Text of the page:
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Hugley Perseveres Despite Losing Sister

by Patrick Gustavson

Entering Central Connecticut State University’s first matchup against Fairleigh Dickinson, sophomore forward Joe Hugley was averaging just eight points per game. However, he broke through that night, scoring a career-high 32 points, thanks to making 50 percent of his attempted field goals and connecting on five three-pointers. In addition, he grabbed 12 rebounds in a career-high 32 minutes played.

However, if you ask him, he’d say his mind wasn’t even there. Just days prior to the game, Hugley’s sister, Christina, passed away unexpectedly at the age of 25.

“She was my only sister. We were tight; I’m the youngest of six. It was a surprise. We weren’t expecting it. I struggle with it, every day I struggle,” Hugley said. “It’s been tough on me and my family. It’s been really rough.”

Throughout the season, his mentality has always been to be a “sparkplug,” whether he was starting or coming off the bench and whether he was producing on offense or not.

“I start to focus more on defense and being the energy guy. I feel like I’ve been doing that the past few games. I try to do things that the stats sheet doesn’t show,” he said.

However, this was not the case during his breakout game.

“To be honest, my mind wasn’t there at all. I was there in body, but I wasn’t there in mind. I just went out there and played hard. The only thing I was thinking about was going out there and playing hard for her,” he explained. “My heart was heavy.”

Head coach Donyell Marshall believes Hugley’s performance was a representation of the kind of person he is.

“It says a lot that he’s willing to be there for family through thick and thin. When I say that, I mean he was here with this family [the team] to help us win, as well as go home to be with his family for his sister,” he commented.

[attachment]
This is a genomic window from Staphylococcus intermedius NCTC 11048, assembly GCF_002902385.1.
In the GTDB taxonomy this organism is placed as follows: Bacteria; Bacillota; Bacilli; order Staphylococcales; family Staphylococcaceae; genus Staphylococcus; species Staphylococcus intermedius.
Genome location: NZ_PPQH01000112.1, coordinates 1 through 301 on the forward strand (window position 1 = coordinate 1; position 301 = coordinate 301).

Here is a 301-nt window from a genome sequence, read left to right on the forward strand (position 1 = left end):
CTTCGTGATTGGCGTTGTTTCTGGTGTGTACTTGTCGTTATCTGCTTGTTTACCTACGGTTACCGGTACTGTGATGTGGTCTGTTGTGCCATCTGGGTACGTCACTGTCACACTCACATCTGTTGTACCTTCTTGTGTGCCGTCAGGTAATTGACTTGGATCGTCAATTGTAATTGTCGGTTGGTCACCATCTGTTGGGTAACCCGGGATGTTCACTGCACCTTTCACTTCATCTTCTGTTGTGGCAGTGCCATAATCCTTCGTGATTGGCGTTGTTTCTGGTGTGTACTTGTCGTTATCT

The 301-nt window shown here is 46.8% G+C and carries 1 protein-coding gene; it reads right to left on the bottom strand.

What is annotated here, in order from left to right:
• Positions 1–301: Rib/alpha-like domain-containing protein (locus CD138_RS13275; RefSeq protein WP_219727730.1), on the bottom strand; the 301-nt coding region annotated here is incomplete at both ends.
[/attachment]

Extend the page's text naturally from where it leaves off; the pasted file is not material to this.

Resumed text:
Playing basketball and being a part of a team have been Hugley’s biggest distraction.

“When I get on the court, I’d be lying to say I don’t think about it, but I try to use it as a distraction and an outlet to not think about it. Life throws you things, but you’ve got to deal with them,” he said.

Hugley credits his teammates and coaching staff for rallying around him, while keeping a sense of normalcy.

“I didn’t want them to coddle me or anything like that. That would only make me think about it more. I wanted them to keep it normal, keep joking, keep it as normal as possible, so I don’t think about it. My teammates, my coaching staff, they’ve been there with me every step of the way, and I couldn’t appreciate it more,” he said.

Marshall echoed Hugley’s sentiments.

“He didn’t want us to feel sorry for him,” Marshall said. “He said, ‘Coach, I still want you to yell at me as if nothing happened.’ That’s made it easy. At first, you didn’t know if you had to tiptoe or be sensitive, but he said, ‘No, you need to coach me.’”

Hugley, who is dedicating the rest of the season to Christina, is just trying to take things “day by day, hour by hour.” Similarly, taking things day by day is the approach taken on by the Blue Devil team. Hugley believes the team has a bright outlook going forward.

“We’re a good team,” he said. “We’ve still got things to work on, but if we keep playing hard and working as a team, it’s going to be hard to stop us.”

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